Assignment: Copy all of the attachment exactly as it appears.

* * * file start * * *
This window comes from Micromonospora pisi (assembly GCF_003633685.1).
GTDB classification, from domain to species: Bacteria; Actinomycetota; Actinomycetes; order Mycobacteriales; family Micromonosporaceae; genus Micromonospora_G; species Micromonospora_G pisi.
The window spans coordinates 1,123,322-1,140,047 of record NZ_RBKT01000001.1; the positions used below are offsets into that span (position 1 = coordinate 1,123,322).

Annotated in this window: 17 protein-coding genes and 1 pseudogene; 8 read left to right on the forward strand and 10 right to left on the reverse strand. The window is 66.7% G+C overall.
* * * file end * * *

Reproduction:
This window comes from Micromonospora pisi (assembly GCF_003633685.1).
GTDB classification, from domain to species: Bacteria; Actinomycetota; Actinomycetes; order Mycobacteriales; family Micromonosporaceae; genus Micromonospora_G; species Micromonospora_G pisi.
The window spans coordinates 1,123,322-1,140,047 of record NZ_RBKT01000001.1; the positions used below are offsets into that span (position 1 = coordinate 1,123,322).

Annotated in this window: 17 protein-coding genes and 1 pseudogene; 8 read left to right on the forward strand and 10 right to left on the reverse strand. The window is 66.7% G+C overall.